SACRAMENTO – On Monday, Assemblyman Ken Cooley (D-Rancho Cordova) announced the introduction of AB 266, a measure to create standards for medical marijuana distribution. AB 266 will establish a balance between California's communities' ability to preserve influence over medical marijuana distribution within their borders, and the rights secured by Proposition 215 (1996) for California's citizens to access medical marijuana. Establishing health, public and environmental safety rules affecting distribution and cultivation, this bill will improve the current status quo and will not alter patients’ existing rights of access to, or cultivation of, medical marijuana provided by Proposition 215.
“For almost twenty years medical marijuana has had no standards at the state or local levels to ensure the safety of patients or the communities where this distribution takes place,” said Cooley. “It is time California addressed this issue in a way that carefully balances patient’s rights and the community’s needs.”
AB 266 creates uniform health and safety standards that will ensure, consistent with prior California court decisions, the lawful distribution of medical marijuana only in those cities and counties in which it is authorized. The bill also supports public safety and advances local control. The bill is co-sponsored by the League of California Cities and the California Police Chiefs Association.
“Our goal is to ensure that our communities, our children, and our environment have the necessary safeguards in place,” says Chief Christopher Boyd, president of the California Police Chiefs Association. “The California Police Chiefs Association recognizes the need for meaningful regulation in medical marijuana. We believe Assemblymember Cooley's bill provides a much needed, long overdue framework to effect a safer implementation of Proposition 215, the Compassionate Use Act.”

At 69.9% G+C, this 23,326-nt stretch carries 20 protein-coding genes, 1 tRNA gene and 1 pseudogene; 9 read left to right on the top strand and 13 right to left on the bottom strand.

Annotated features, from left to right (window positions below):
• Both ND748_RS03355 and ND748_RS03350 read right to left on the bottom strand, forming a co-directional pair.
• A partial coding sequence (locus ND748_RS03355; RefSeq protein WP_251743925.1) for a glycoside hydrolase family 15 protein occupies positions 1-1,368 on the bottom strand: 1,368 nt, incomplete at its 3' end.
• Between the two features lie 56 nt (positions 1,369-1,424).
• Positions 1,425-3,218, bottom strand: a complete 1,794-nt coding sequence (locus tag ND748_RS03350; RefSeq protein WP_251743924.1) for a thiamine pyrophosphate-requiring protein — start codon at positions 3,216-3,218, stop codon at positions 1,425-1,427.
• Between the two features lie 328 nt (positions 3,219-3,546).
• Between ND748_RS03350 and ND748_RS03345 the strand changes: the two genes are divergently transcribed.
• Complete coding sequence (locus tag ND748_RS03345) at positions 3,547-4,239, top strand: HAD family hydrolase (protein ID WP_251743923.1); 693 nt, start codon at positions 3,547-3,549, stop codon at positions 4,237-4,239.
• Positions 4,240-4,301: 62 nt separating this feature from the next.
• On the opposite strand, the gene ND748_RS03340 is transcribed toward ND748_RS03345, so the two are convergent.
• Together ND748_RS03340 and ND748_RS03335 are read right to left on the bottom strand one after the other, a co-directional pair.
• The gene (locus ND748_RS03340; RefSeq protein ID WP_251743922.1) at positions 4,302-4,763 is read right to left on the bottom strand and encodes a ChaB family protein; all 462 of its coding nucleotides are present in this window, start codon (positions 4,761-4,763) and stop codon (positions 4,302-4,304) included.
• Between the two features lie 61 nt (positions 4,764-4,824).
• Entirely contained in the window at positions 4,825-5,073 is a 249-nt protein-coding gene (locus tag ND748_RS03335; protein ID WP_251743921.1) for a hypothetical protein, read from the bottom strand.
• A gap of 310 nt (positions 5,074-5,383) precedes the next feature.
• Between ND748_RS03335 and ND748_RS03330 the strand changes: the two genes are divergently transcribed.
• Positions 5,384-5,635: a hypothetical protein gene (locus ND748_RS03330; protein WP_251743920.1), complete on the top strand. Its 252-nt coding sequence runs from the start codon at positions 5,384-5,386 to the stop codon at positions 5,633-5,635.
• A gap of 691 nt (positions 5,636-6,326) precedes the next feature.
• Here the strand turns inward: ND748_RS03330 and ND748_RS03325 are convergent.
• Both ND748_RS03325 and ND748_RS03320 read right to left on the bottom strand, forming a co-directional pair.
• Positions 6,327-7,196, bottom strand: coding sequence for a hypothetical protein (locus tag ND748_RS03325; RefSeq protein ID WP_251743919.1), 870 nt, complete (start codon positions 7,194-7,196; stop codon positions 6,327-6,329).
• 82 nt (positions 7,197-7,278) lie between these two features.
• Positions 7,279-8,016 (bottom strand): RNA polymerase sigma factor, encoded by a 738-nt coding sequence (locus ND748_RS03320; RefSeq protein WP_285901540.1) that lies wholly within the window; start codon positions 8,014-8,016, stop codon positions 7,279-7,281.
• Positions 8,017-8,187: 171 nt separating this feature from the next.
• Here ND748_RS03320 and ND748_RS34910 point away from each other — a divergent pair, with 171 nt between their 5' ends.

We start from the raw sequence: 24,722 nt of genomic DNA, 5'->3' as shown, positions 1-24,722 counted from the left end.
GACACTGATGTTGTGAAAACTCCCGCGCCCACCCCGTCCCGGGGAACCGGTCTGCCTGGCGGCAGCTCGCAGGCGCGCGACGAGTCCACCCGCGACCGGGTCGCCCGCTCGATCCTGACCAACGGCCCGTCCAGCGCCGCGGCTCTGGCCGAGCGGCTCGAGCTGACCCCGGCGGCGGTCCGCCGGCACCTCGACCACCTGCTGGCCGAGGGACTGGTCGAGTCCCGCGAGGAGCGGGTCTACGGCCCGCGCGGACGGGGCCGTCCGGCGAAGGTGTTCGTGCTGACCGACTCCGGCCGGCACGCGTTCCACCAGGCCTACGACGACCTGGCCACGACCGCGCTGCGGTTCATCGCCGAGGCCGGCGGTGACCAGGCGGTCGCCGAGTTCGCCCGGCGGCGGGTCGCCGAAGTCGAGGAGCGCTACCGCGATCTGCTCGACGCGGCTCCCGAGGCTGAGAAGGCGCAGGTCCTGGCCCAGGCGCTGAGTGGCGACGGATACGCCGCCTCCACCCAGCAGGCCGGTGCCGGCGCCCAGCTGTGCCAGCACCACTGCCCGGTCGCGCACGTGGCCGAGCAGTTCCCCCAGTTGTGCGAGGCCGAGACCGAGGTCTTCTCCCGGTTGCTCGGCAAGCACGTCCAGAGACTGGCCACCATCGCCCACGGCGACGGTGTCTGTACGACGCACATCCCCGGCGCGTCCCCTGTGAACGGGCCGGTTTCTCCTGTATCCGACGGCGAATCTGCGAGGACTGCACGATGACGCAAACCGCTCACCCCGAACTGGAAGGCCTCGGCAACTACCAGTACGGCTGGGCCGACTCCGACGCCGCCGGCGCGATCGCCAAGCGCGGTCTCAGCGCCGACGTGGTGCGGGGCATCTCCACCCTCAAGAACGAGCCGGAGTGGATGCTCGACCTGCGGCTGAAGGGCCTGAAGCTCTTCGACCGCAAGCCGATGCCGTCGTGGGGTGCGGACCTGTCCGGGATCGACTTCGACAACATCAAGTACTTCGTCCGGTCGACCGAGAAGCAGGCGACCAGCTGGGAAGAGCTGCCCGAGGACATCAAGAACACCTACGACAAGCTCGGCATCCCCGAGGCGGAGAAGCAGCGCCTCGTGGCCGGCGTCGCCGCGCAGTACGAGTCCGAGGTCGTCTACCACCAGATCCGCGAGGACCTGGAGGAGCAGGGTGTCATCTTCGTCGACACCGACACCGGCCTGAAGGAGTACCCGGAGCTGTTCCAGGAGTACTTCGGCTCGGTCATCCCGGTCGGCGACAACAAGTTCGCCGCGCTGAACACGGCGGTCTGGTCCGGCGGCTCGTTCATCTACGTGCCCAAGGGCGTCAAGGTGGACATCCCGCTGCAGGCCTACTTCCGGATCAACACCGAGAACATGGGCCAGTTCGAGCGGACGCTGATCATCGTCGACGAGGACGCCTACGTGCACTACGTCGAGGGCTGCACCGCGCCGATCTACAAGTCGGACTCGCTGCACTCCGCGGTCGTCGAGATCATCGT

“By requiring city approval to operate any marijuana business within city boundaries, independent of the issuance of a state conditional license, this legislation will unconditionally protect local control, including the constitutional authority of cities recognized recently by the California Supreme Court to unilaterally issue or revoke a permit to operate within the city,” said Chris McKenzie, Executive Director for the League of California Cities.
In 1996, Proposition 215, or the Compassionate Use Act (CUA), decriminalized the use of marijuana for medical purposes as it provided for patient access to medical marijuana and prevented doctors from being penalized for making medical marijuana recommendations. In 2003, the Legislature’s enactment of SB 420, the Medical Marijuana Program Act (MMPA), clarified some specifics of implementing the CUA, including issuance of identification cards for qualified patients and allowing patients and their primary caregivers to collectively or cooperatively cultivate medical marijuana. However, neither Proposition 215 nor the MMPA made any attempt to establish broader distribution standards or lay out how it would be implemented in California’s communities.
Assemblyman Ken Cooley represents the 8th Assembly District which includes the communities of Arden-Arcade, Carmichael, Citrus Heights, Rancho Cordova, Rancho Murieta, Rosemont, Wilton and other portions of unincorporated Sacramento County.